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What do you have to worry about?

One of my favorite cartoon-strip characters is the Woman Who Worries in Nicole Hollander's "Sylvia." This woman worries about everything, from the hole in the ozone shield to whether it is proper to wear white shoes after Labor Day. It doesn't matter how serious or trivial the issue is - whatever it is, she worries about it.

I have always been a worrier, which is why I like this character so much. Her exaggerated worries help me to put my own worries in perspective. I feel a sense of kinship with this primal worrier, who will let no ill go unworried. At least she understands the responsibility of those of us who worry -we feel as if we have the burdens of the world on our shoulders. Without our worrying, how would life go on? Without anticipating all of the possible calamities that could befall us, how can we be prepared for the future?

It is people like the Woman Who Worries (one of my alter egos) who Jesus had in mind, I think, when he said: "Do not worry about your life and what you will eat, or about your body and what you will wear" (Luke 12:22). These kinds of worries, he said, distract us from what we need to be doing, which is to seek the kingdom of God. Yet I can hear the Woman Who Worries inside me responding: "Easy for you to say! If I don't worry about the ozone layer, whether I will get audited by the IRS, or whether my dry cleaning will be ready, then who will? How can I be prepared for everything and anything that might happen? What is this `kingdom of God' stuff? I'm talking about real life."

Being an experienced worrier, I can distinguish among various levels of worrying and the energy they require. Some worries are quite near-term and specific. Is the leak in the ceiling going to mean a major repair bill? Will our aging car last another winter? Some other worries go a little deeper. Will a thoughtless remark harm a friendship? Am I being fair to my co-workers?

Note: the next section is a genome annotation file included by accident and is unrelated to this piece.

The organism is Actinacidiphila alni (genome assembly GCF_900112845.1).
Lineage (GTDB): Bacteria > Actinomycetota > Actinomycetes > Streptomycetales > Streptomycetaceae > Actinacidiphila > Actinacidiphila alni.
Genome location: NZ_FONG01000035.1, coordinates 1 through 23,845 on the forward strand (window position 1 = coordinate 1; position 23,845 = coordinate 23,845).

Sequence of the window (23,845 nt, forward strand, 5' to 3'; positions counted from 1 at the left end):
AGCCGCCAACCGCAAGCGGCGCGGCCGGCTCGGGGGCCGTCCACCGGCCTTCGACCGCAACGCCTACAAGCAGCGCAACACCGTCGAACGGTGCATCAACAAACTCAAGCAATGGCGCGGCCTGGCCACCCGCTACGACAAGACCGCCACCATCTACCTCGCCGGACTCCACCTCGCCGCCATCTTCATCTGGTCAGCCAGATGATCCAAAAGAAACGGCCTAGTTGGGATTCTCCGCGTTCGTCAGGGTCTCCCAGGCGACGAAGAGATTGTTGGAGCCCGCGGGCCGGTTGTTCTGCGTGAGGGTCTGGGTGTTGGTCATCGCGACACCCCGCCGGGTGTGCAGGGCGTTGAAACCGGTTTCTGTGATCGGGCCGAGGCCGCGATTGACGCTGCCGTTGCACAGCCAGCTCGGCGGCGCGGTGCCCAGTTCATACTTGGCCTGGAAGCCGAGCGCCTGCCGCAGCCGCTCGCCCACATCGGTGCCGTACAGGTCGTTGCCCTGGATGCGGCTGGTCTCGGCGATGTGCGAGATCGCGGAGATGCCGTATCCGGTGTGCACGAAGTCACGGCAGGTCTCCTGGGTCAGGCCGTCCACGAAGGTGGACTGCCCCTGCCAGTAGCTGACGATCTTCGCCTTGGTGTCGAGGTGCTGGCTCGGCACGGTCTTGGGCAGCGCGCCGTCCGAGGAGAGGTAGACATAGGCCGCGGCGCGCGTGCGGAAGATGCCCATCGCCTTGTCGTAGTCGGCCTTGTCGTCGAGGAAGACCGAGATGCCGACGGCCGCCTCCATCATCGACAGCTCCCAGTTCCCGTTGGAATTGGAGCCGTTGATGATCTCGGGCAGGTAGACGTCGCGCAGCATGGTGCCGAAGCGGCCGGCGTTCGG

And then there are the serious worries. Will my friend's cancer remain in remission? Will our parents be able to continue living independently? The Woman Who Worries inside me might well argue with Jesus that worrying about these things (real-life things) takes precedence over seeking the kingdom of God.

And even beyond my own sometimes petty cares, there are those who have quite serious reasons to worry. Those in war-ravaged Bosnia, for example, have good reason to worry about surviving a trip across the street to get water. And closer to home, those in neighborhoods not all that far from mine ought to worry whether their children will survive the walk home from school or whether there will be food on the table.

Jesus even has the nerve to suggest that we think about the birds of the air and the lilies of the field rather than worry about food or clothing. If God provides even for them, God says, how much more will God provide for us. So don't worry! "Seek God's kingdom, and these other things will be given to you besides."

But the truth of the matter is, God doesn't always provide. Children die of starvation, are killed in drive-by shootings, and many more people than we would like to admit don't have the basic necessities of life. It would seem that worrying about food might not be such a bad thing to do. And, in fact, throughout the gospels, Jesus does seem to have a concern for people receiving what they need to survive. So what does it mean for a worrier to seek the kingdom of God? And how is it that worrying gets in the way?

When we worry, we are profoundly aware that we are not in charge of everything; worrying is one way a control freak can cope. So by worrying, we are able to keep alive the idea that we can control some things: our reactions, our focus of attention, the way we spend our time. For us professional worriers, imagining all of the possible things that could happen is a way of controlling the future. What if this happens? What if that happens?

When a worrier contemplates the future, she is sketching out all of the things that could happen (most of them bad; there is a real pessimism in worriers), so that when they come, she is not surprised. She will still be in control since she has already thought of this happening.

There is a positive dimension to this kind of worrying, to be sure. If we are able to recognize the things that we can control, we can take responsibility for them, and act accordingly. We can be on time for work or school, carry through on assignments, be good and responsible citizens. But there is a downside to this worry about control as well. If we take the time to consider all of the possible outcomes to something, we will be completely paralyzed.